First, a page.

You are right that the caps are only partially visible. However, I believe the coverage fraction of even those caps can be obtained provided core sphere diameter and the outline of the visible part of the cap are known. Here we will make the assumption that the caps are perfect spherical caps. This is very reasonable because of the way these caps form (by crystal growth from a central nucleus at a constant rate in all directions). Thus, if we know the dimensions (perimeter coordinates) of the visible part of the cap we can maybe get back to the dimensions of the complete cap via geometrical analysis. Or failing that we can do a brute force fitting routine of many “test caps” to the real one. So I think that is not the problem. The challenge is (hence my posting here) to get a good hold on the perimeter coordinates of the caps / core particles through a workflow that can be applied to many images of these particles.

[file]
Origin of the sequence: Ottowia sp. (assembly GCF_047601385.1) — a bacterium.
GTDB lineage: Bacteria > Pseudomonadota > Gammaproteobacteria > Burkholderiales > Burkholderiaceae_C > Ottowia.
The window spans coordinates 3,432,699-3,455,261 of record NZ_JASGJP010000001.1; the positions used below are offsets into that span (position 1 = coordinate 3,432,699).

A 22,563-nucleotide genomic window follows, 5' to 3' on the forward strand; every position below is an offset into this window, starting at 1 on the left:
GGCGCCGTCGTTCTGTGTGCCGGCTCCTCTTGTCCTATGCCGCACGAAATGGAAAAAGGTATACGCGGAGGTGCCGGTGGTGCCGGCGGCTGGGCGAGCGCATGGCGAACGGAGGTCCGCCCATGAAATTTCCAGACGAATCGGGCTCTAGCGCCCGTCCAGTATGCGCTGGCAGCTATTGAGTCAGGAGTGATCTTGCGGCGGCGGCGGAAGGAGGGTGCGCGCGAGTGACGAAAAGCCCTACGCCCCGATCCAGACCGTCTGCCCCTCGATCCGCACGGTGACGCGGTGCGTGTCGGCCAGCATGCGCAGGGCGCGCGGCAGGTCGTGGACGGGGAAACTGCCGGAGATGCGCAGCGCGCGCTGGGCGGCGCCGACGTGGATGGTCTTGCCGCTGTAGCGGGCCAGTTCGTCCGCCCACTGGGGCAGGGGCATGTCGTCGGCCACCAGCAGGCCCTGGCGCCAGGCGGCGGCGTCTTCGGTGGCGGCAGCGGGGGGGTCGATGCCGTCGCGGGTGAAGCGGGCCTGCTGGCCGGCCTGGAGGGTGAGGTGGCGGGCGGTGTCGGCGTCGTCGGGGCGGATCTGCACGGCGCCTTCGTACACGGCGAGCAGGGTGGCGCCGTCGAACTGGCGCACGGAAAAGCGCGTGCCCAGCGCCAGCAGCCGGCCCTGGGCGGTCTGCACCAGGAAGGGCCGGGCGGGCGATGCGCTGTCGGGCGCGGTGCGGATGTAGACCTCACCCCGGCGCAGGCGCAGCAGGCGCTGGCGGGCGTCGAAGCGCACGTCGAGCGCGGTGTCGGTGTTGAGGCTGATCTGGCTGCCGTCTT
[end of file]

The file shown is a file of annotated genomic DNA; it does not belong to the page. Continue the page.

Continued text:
Robin


#4

the fraction of all spherical glass particles possessing a cap

I’d use a two step process for doing this but before you start you need to get rid of the uneven “illumination” that is highly disturbing.

  1. Get the position of all totally visible spheres
  2. Determine the fraction of spheres with caps

This two step process may be helpful because you may need different thresholds for 1. and 2.

Good luck

Herbie


#5

So I think that is not the problem

I think it is, at least with the spatial resolution of your second sample image.
You don’t explain which resolution is given, that of image one or two.

In any case you may get a statistical estimate of the coverage. I doubt that you will get a reasonable result “via geometrical analysis” from images having a spatial resolution of your second sample image.